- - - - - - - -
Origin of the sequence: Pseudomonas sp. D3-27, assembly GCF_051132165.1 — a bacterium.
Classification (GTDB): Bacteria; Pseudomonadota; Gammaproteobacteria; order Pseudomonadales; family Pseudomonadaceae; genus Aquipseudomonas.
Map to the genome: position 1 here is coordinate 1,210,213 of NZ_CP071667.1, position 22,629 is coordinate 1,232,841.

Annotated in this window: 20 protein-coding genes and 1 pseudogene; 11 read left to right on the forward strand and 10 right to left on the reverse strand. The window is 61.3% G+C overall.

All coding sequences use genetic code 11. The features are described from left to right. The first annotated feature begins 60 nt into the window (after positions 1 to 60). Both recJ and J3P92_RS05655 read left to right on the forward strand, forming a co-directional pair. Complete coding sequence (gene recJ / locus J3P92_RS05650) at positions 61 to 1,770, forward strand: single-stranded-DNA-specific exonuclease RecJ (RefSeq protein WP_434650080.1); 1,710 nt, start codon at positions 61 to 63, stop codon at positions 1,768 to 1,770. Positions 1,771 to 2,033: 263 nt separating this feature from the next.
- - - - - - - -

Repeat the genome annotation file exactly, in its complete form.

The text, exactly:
Origin of the sequence: Pseudomonas sp. D3-27, assembly GCF_051132165.1 — a bacterium.
Classification (GTDB): Bacteria; Pseudomonadota; Gammaproteobacteria; order Pseudomonadales; family Pseudomonadaceae; genus Aquipseudomonas.
Map to the genome: position 1 here is coordinate 1,210,213 of NZ_CP071667.1, position 22,629 is coordinate 1,232,841.

Annotated in this window: 20 protein-coding genes and 1 pseudogene; 11 read left to right on the forward strand and 10 right to left on the reverse strand. The window is 61.3% G+C overall.

All coding sequences use genetic code 11. The features are described from left to right. The first annotated feature begins 60 nt into the window (after positions 1 to 60). Both recJ and J3P92_RS05655 read left to right on the forward strand, forming a co-directional pair. Complete coding sequence (gene recJ / locus J3P92_RS05650) at positions 61 to 1,770, forward strand: single-stranded-DNA-specific exonuclease RecJ (RefSeq protein WP_434650080.1); 1,710 nt, start codon at positions 61 to 63, stop codon at positions 1,768 to 1,770. Positions 1,771 to 2,033: 263 nt separating this feature from the next.